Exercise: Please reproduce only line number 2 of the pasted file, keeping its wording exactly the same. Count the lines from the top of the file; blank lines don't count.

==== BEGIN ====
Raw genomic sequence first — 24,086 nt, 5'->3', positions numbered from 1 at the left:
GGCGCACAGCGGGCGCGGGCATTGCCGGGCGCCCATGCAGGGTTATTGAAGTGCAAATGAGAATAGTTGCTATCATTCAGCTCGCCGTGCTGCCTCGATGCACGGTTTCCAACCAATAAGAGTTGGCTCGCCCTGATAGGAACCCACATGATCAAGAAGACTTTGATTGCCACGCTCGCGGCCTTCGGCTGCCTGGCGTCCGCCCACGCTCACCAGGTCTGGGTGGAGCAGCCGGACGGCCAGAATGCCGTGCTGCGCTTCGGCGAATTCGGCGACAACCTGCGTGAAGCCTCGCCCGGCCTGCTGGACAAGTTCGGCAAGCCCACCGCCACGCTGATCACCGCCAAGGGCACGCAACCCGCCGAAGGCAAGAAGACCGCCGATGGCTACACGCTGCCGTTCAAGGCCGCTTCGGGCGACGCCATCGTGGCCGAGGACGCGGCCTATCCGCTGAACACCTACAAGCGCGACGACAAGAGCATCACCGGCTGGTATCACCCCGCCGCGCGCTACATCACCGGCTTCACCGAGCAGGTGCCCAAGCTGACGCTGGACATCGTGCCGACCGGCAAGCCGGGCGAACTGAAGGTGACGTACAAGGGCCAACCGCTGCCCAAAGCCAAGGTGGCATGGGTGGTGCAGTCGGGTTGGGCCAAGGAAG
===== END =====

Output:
GGCGCACAGCGGGCGCGGGCATTGCCGGGCGCCCATGCAGGGTTATTGAAGTGCAAATGAGAATAGTTGCTATCATTCAGCTCGCCGTGCTGCCTCGATGCACGGTTTCCAACCAATAAGAGTTGGCTCGCCCTGATAGGAACCCACATGATCAAGAAGACTTTGATTGCCACGCTCGCGGCCTTCGGCTGCCTGGCGTCCGCCCACGCTCACCAGGTCTGGGTGGAGCAGCCGGACGGCCAGAATGCCGTGCTGCGCTTCGGCGAATTCGGCGACAACCTGCGTGAAGCCTCGCCCGGCCTGCTGGACAAGTTCGGCAAGCCCACCGCCACGCTGATCACCGCCAAGGGCACGCAACCCGCCGAAGGCAAGAAGACCGCCGATGGCTACACGCTGCCGTTCAAGGCCGCTTCGGGCGACGCCATCGTGGCCGAGGACGCGGCCTATCCGCTGAACACCTACAAGCGCGACGACAAGAGCATCACCGGCTGGTATCACCCCGCCGCGCGCTACATCACCGGCTTCACCGAGCAGGTGCCCAAGCTGACGCTGGACATCGTGCCGACCGGCAAGCCGGGCGAACTGAAGGTGACGTACAAGGGCCAACCGCTGCCCAAAGCCAAGGTGGCATGGGTGGTGCAGTCGGGTTGGGCCAAGGAAG